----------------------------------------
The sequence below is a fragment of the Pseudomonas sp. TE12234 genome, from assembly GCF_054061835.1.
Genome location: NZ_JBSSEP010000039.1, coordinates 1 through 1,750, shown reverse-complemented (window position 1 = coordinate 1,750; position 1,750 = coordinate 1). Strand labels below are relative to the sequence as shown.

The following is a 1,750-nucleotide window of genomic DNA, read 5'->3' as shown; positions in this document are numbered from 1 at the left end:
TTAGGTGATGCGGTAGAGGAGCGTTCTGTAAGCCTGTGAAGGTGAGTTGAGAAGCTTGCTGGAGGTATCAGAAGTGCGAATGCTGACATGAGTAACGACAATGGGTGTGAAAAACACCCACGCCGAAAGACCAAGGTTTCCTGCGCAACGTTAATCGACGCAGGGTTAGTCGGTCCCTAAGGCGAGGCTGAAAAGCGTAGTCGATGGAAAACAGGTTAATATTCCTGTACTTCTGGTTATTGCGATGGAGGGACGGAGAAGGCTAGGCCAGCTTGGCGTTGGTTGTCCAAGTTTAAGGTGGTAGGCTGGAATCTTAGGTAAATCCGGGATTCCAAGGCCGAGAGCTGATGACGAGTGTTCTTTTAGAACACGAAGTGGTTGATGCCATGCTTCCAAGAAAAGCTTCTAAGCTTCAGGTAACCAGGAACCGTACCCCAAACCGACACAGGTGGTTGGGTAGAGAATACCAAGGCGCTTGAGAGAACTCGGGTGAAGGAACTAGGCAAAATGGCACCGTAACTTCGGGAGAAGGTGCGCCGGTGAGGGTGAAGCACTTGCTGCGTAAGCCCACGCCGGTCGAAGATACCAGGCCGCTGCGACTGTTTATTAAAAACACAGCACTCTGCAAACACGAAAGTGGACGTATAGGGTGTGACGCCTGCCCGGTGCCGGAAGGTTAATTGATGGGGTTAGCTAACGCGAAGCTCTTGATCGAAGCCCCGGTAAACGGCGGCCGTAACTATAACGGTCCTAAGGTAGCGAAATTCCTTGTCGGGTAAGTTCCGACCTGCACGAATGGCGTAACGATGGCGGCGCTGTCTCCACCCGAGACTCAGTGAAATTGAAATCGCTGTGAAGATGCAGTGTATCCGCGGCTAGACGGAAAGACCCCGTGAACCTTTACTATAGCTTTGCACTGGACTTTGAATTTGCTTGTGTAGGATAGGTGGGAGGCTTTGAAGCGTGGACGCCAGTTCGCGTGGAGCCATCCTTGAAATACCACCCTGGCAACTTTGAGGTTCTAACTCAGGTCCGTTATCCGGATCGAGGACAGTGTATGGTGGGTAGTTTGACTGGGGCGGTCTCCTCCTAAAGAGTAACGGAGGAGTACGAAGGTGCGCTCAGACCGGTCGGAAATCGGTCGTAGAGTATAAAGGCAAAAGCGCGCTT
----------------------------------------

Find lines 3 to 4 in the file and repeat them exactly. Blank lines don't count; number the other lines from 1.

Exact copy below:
The following is a 1,750-nucleotide window of genomic DNA, read 5'->3' as shown; positions in this document are numbered from 1 at the left end:
TTAGGTGATGCGGTAGAGGAGCGTTCTGTAAGCCTGTGAAGGTGAGTTGAGAAGCTTGCTGGAGGTATCAGAAGTGCGAATGCTGACATGAGTAACGACAATGGGTGTGAAAAACACCCACGCCGAAAGACCAAGGTTTCCTGCGCAACGTTAATCGACGCAGGGTTAGTCGGTCCCTAAGGCGAGGCTGAAAAGCGTAGTCGATGGAAAACAGGTTAATATTCCTGTACTTCTGGTTATTGCGATGGAGGGACGGAGAAGGCTAGGCCAGCTTGGCGTTGGTTGTCCAAGTTTAAGGTGGTAGGCTGGAATCTTAGGTAAATCCGGGATTCCAAGGCCGAGAGCTGATGACGAGTGTTCTTTTAGAACACGAAGTGGTTGATGCCATGCTTCCAAGAAAAGCTTCTAAGCTTCAGGTAACCAGGAACCGTACCCCAAACCGACACAGGTGGTTGGGTAGAGAATACCAAGGCGCTTGAGAGAACTCGGGTGAAGGAACTAGGCAAAATGGCACCGTAACTTCGGGAGAAGGTGCGCCGGTGAGGGTGAAGCACTTGCTGCGTAAGCCCACGCCGGTCGAAGATACCAGGCCGCTGCGACTGTTTATTAAAAACACAGCACTCTGCAAACACGAAAGTGGACGTATAGGGTGTGACGCCTGCCCGGTGCCGGAAGGTTAATTGATGGGGTTAGCTAACGCGAAGCTCTTGATCGAAGCCCCGGTAAACGGCGGCCGTAACTATAACGGTCCTAAGGTAGCGAAATTCCTTGTCGGGTAAGTTCCGACCTGCACGAATGGCGTAACGATGGCGGCGCTGTCTCCACCCGAGACTCAGTGAAATTGAAATCGCTGTGAAGATGCAGTGTATCCGCGGCTAGACGGAAAGACCCCGTGAACCTTTACTATAGCTTTGCACTGGACTTTGAATTTGCTTGTGTAGGATAGGTGGGAGGCTTTGAAGCGTGGACGCCAGTTCGCGTGGAGCCATCCTTGAAATACCACCCTGGCAACTTTGAGGTTCTAACTCAGGTCCGTTATCCGGATCGAGGACAGTGTATGGTGGGTAGTTTGACTGGGGCGGTCTCCTCCTAAAGAGTAACGGAGGAGTACGAAGGTGCGCTCAGACCGGTCGGAAATCGGTCGTAGAGTATAAAGGCAAAAGCGCGCTT